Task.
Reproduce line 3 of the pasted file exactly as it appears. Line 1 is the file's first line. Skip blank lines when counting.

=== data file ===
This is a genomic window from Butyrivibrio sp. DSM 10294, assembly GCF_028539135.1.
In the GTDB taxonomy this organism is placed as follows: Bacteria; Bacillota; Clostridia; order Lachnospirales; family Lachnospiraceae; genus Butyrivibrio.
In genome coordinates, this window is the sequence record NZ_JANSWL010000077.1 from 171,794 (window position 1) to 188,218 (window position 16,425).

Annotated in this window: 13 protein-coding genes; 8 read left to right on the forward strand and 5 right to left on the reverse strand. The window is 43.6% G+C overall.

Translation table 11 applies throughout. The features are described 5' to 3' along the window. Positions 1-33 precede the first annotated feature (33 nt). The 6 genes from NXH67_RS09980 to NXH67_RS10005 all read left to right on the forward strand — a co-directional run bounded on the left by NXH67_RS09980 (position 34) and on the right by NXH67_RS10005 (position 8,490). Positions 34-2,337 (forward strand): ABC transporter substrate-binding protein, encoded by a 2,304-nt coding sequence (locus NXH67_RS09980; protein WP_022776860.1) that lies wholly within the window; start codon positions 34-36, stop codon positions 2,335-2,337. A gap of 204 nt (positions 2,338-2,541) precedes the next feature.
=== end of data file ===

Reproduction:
In genome coordinates, this window is the sequence record NZ_JANSWL010000077.1 from 171,794 (window position 1) to 188,218 (window position 16,425).